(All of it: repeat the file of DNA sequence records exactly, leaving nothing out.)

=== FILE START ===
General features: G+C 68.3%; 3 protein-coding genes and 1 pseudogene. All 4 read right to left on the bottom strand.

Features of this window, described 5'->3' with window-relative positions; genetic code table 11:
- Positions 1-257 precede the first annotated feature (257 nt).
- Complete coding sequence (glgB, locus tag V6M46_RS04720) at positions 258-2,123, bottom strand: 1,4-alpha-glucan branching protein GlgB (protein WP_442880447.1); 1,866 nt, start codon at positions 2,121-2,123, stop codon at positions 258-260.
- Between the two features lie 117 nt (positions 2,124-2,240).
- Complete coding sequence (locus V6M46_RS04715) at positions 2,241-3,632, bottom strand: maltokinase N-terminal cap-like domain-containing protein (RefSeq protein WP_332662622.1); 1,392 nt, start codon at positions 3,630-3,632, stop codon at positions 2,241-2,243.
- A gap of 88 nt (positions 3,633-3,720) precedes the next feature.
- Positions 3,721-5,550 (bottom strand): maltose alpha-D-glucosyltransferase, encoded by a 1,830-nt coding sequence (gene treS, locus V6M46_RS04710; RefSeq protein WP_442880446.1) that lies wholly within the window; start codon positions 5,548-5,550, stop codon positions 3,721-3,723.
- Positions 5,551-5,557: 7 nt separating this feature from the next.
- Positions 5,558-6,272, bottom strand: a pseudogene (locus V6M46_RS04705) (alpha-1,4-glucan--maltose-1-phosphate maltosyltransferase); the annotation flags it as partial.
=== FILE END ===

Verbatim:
General features: G+C 68.3%; 3 protein-coding genes and 1 pseudogene. All 4 read right to left on the bottom strand.

Features of this window, described 5'->3' with window-relative positions; genetic code table 11:
- Positions 1-257 precede the first annotated feature (257 nt).
- Complete coding sequence (glgB, locus tag V6M46_RS04720) at positions 258-2,123, bottom strand: 1,4-alpha-glucan branching protein GlgB (protein WP_442880447.1); 1,866 nt, start codon at positions 2,121-2,123, stop codon at positions 258-260.
- Between the two features lie 117 nt (positions 2,124-2,240).
- Complete coding sequence (locus V6M46_RS04715) at positions 2,241-3,632, bottom strand: maltokinase N-terminal cap-like domain-containing protein (RefSeq protein WP_332662622.1); 1,392 nt, start codon at positions 3,630-3,632, stop codon at positions 2,241-2,243.
- A gap of 88 nt (positions 3,633-3,720) precedes the next feature.
- Positions 3,721-5,550 (bottom strand): maltose alpha-D-glucosyltransferase, encoded by a 1,830-nt coding sequence (gene treS, locus V6M46_RS04710; RefSeq protein WP_442880446.1) that lies wholly within the window; start codon positions 5,548-5,550, stop codon positions 3,721-3,723.
- Positions 5,551-5,557: 7 nt separating this feature from the next.
- Positions 5,558-6,272, bottom strand: a pseudogene (locus V6M46_RS04705) (alpha-1,4-glucan--maltose-1-phosphate maltosyltransferase); the annotation flags it as partial.